Fabrica will present a change-inspired collection of wood furniture, Down Side Up among the off-show events at the Milan International Furniture Fair, 14-19 April 2010.
Hosted in historical Palazzo Borromeo, Down Side Up is an encounter between experimentation and consumption, where design challenges shapes, volume perception and directions to create objects with constantly varying functions and interpretations. And so by adding a few essential accessories like legs, handles, hooks or hands, and by choosing a precise orientation, a simple basic wood unit is transformed into something new with a unique personality. The heart of each unit is a hole, a functional element which also gives the unit an aesthetic value. Therefore the effectiveness of each article lies in its versatility of use and its potential for creating customised modular systems.
Palazzo Borromeo is also the venue for Around the Table, a selection of blown glass and ceramic objects, the fruit of many years of collaboration between Fabrica and the Roman gallery Secondome. New designs in 2010 include a collection of cake stands, an article with an old-fashioned air that evolves into a completely unexpected form and a series of ceramic objects, the result of a workshop between Fabrica's designers and a master craftsman in the Puglia region, Italy. The ancient savoir-faire of the artisans meets the creativity of today's designers who, applying their own experience and culture to the creation process, give birth to new experimental forms.
Fabrica will also be at Salone Satellite (a major launching pad for young designers from the world's top design schools) with The Riot Act, a collection of 12 decorative articles. The collection takes its name from the 1713 Act of the British Parliament which gave local authorities the right to order the dispersal of groups of 12 or more people deemed unlawfully assembled. Each of the 12 designers from Fabrica was given a ceramic cylinder to transform it in form and function through modifications, processes or additions of new elements.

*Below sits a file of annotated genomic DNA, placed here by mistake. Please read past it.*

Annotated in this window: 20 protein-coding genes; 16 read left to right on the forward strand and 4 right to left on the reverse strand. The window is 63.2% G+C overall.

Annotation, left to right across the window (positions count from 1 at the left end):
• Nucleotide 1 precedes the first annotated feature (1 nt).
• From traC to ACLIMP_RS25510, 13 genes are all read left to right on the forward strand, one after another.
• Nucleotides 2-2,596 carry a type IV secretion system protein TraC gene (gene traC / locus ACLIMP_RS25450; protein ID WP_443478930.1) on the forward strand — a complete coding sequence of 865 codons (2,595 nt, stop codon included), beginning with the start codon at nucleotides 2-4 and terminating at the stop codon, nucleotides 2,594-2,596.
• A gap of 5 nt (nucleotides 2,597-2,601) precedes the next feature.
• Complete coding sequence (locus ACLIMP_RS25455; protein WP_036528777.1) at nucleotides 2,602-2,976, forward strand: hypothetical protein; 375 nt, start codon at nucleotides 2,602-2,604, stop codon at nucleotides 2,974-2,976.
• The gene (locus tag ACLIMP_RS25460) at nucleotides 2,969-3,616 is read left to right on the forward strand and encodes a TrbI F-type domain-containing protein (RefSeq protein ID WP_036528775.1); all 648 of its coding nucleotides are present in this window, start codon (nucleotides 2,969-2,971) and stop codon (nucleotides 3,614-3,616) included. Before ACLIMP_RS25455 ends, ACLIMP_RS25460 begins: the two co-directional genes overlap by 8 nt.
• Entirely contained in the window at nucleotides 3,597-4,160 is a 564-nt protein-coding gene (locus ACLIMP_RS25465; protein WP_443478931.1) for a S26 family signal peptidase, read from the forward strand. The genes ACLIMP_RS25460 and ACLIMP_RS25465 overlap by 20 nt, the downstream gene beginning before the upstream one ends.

Invited by INTERNI magazine, Fabrica's young Portuguese designer Catarina Carreiras will present her Divine Providence project at INTERNI THINK TANK, an exhibition/event that offers an opportunity to reflect on the necessity of new approaches and on changes in design values in the new millennium.
In a society dominated by technology, it is important to stop and think about the relationship between human beings and machines. We unconsciously continue to become attached to everyday objects. We pass more time and waste more energy with objects than with our loved ones. We seek attention, understanding, information, knowledge - and even love - from an inanimate being. Divine Providence looks at technology as an entity with a soul, a kind of private god that we adore and trust, to whom we turn for guidance and advice. Using web printing, a new concept developed by HP Imaging&Printing Group, Catarina Carreiras creates a new "religious arsenal" for the contemporary designer. The printer is considered a creative tool - ignoring the role it plays in mass production - to create a limited series of images illustrating a new enunciation: design providence.